GREEK Cypriot negotiator Andreas Mavroyiannis was a guest speaker at an event organised on Monday evening by the youth wing of DISY on the subject of ‘The Cyprus issue: yesterday, today, tomorrow.’ In his speech Mavroyiannis spoke about issue of security and argued that the system of guarantees was bankrupt and needed to be replaced. He also argued that the idea of the demilitarisation after a settlement had to be reviewed because Cyprus, as a full member of the EU, had to carry on participating in European security and defence.
On Tuesday, Turkey’s foreign minister Mevlut Cavusoglu was on a visit to the north and was asked about the issue of guarantees. He sensibly pointed out that “talking about such matters now and bringing them to the fore was pointless and to non-one’s benefit.” The time to discuss guarantees was at the end of the process, at a five-party meeting that would be attended by the three guarantors and the two communities. It was a measured and sensible answer from an experienced diplomat who, in contrast to Mavroyiannis, did not want to engage in public negotiations.
President Tayyip Erdogan had no such qualms, bluntly saying on a television interview that he would not give up Turkey’s guarantee rights and he did not trust the EU to be guarantor. He may have been setting a red line or he may have felt obliged to take a tough stance, because there are parliamentary elections in Turkey in a little over a week.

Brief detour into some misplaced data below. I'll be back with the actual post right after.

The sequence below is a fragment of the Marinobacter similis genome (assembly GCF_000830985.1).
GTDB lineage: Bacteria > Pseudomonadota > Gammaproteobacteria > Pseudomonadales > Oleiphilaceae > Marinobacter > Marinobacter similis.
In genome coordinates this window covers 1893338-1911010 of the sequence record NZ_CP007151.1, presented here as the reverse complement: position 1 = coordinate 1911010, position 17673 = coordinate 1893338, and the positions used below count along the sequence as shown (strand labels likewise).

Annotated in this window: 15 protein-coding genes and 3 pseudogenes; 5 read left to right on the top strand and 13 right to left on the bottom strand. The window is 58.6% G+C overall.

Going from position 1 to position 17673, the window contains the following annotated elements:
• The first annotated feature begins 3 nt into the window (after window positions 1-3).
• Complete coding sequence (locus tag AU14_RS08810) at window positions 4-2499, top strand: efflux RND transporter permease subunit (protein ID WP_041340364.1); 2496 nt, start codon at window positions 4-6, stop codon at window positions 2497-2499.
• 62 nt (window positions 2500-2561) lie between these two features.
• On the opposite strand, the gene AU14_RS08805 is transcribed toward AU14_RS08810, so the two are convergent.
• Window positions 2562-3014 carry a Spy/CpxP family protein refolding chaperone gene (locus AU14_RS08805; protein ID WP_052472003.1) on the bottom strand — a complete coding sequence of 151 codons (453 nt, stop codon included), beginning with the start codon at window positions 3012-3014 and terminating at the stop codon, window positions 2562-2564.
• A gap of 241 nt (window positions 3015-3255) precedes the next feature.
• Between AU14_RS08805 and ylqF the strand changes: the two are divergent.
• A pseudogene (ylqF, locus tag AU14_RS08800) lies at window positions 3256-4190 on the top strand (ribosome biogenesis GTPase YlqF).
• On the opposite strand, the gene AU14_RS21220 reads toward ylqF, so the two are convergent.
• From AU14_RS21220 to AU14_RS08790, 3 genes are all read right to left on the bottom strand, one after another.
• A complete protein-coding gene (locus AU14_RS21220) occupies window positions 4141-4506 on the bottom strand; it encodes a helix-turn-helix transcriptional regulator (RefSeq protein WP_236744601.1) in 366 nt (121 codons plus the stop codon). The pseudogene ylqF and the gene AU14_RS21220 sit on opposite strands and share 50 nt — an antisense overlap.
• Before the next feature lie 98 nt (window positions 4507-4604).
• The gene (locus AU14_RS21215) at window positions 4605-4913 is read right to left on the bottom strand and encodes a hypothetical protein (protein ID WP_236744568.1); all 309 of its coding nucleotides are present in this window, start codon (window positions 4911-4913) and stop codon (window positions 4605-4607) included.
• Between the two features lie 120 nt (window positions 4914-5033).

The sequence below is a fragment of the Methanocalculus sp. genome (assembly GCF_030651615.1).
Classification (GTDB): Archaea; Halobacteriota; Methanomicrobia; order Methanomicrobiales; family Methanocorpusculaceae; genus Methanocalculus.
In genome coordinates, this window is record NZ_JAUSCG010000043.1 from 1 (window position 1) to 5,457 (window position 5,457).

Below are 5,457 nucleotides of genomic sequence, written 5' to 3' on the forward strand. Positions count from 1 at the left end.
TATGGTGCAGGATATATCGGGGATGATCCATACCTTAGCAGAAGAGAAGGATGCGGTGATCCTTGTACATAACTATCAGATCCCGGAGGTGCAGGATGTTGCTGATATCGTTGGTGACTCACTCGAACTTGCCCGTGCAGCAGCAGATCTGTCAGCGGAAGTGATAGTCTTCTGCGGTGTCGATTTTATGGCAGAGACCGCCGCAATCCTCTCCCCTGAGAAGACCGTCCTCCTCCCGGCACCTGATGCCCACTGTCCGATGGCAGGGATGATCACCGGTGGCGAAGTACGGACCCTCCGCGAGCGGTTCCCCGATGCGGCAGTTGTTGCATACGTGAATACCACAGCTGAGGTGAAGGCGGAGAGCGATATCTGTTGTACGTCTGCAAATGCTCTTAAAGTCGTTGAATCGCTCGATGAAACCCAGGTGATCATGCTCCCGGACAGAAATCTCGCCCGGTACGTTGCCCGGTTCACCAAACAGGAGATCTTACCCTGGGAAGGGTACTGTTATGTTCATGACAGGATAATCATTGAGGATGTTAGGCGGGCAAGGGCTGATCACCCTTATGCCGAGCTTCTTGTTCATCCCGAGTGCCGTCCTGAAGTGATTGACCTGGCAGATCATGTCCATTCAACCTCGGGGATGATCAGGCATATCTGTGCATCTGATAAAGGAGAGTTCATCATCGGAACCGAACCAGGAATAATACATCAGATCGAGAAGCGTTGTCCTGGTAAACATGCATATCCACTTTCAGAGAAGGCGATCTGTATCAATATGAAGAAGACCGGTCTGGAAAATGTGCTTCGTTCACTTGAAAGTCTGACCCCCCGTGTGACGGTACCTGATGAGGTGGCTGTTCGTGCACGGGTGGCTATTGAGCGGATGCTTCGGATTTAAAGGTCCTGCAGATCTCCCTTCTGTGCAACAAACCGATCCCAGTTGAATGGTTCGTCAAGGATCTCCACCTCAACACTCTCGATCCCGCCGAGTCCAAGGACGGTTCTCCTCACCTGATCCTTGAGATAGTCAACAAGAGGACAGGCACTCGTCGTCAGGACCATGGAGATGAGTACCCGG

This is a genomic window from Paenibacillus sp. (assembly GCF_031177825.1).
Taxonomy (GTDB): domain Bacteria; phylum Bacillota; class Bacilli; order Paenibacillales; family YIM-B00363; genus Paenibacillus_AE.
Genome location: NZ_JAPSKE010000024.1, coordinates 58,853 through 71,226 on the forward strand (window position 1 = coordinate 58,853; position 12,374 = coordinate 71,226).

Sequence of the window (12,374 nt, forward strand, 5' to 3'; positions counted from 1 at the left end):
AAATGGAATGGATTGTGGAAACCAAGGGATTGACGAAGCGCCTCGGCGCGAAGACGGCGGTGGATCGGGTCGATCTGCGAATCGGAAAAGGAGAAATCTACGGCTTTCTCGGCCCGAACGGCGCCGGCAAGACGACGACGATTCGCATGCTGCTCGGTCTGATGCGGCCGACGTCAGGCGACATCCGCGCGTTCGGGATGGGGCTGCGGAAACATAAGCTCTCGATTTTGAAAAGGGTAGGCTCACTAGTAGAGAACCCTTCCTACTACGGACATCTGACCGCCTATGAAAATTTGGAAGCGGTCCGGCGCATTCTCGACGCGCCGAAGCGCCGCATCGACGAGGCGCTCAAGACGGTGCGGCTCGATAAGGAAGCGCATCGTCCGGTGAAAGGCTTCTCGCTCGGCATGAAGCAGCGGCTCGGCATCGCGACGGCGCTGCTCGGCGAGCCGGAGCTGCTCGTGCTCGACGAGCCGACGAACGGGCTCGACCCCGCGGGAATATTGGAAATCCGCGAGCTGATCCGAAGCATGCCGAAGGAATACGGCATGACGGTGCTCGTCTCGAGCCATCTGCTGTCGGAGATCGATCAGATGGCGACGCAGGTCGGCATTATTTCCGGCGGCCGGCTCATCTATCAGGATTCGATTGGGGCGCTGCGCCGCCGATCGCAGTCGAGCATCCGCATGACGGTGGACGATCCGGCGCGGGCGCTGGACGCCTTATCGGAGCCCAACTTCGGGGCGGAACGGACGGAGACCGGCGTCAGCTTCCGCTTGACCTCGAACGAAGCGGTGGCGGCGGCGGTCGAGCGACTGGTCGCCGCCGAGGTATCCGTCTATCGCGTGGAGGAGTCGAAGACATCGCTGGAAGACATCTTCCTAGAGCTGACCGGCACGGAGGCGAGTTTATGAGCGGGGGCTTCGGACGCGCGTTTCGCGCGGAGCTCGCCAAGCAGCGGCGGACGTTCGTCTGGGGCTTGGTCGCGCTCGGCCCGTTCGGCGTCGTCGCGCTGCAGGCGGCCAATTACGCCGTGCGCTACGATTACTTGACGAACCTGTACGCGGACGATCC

Nobody knows what the Turkish side’s position on guarantees would be at the negotiations so what was the point of Mavroyiannis raising the issue on Monday? Does he want to conduct public negotiations that serve no other purpose than to undermine the process by encouraging the two sides to harden their positions in order to please their respective public opinion?
Mavroyiannis is an experienced diplomat who should know better than to play the politician’s role, giving speeches about what the Greek Cypriot side wants to achieve and raising expectations unnecessarily. A few weeks ago he unwisely gave a speech to the central committee of EDEK which is opposed to the bi-zonal, bi-communal federation.
It is not his job to give public speeches and brief political parties about our side’s objectives. This is the president’s prerogative and Mavroyiannis should stick to the job he was hired to do – negotiate with his Turkish Cypriot counterpart the details and mechanics of what the leaders agree and avoid public statements that could undermine the process and weaken the position of the president.